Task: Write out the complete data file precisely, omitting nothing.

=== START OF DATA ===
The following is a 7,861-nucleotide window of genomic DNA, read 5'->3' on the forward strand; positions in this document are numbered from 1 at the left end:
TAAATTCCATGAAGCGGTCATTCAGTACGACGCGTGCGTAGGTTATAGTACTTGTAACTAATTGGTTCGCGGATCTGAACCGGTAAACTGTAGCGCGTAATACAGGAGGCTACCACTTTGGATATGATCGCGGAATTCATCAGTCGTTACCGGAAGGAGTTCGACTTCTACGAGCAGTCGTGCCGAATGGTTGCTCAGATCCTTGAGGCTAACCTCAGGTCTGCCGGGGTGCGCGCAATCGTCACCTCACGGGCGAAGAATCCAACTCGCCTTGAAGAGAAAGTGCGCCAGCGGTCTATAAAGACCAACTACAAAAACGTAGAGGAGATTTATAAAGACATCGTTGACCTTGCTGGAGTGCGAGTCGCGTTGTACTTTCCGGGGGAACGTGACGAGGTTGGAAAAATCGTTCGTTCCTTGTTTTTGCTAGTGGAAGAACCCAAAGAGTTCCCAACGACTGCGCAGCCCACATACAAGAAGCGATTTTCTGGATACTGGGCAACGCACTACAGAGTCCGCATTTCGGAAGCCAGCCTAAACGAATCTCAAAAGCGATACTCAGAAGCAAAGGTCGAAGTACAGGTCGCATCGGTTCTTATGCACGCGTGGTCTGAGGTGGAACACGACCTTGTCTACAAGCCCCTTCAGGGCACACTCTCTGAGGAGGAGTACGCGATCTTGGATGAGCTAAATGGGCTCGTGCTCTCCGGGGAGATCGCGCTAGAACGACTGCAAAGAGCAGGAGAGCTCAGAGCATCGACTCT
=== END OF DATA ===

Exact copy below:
The following is a 7,861-nucleotide window of genomic DNA, read 5'->3' on the forward strand; positions in this document are numbered from 1 at the left end:
TAAATTCCATGAAGCGGTCATTCAGTACGACGCGTGCGTAGGTTATAGTACTTGTAACTAATTGGTTCGCGGATCTGAACCGGTAAACTGTAGCGCGTAATACAGGAGGCTACCACTTTGGATATGATCGCGGAATTCATCAGTCGTTACCGGAAGGAGTTCGACTTCTACGAGCAGTCGTGCCGAATGGTTGCTCAGATCCTTGAGGCTAACCTCAGGTCTGCCGGGGTGCGCGCAATCGTCACCTCACGGGCGAAGAATCCAACTCGCCTTGAAGAGAAAGTGCGCCAGCGGTCTATAAAGACCAACTACAAAAACGTAGAGGAGATTTATAAAGACATCGTTGACCTTGCTGGAGTGCGAGTCGCGTTGTACTTTCCGGGGGAACGTGACGAGGTTGGAAAAATCGTTCGTTCCTTGTTTTTGCTAGTGGAAGAACCCAAAGAGTTCCCAACGACTGCGCAGCCCACATACAAGAAGCGATTTTCTGGATACTGGGCAACGCACTACAGAGTCCGCATTTCGGAAGCCAGCCTAAACGAATCTCAAAAGCGATACTCAGAAGCAAAGGTCGAAGTACAGGTCGCATCGGTTCTTATGCACGCGTGGTCTGAGGTGGAACACGACCTTGTCTACAAGCCCCTTCAGGGCACACTCTCTGAGGAGGAGTACGCGATCTTGGATGAGCTAAATGGGCTCGTGCTCTCCGGGGAGATCGCGCTAGAACGACTGCAAAGAGCAGGAGAGCTCAGAGCATCGACTCT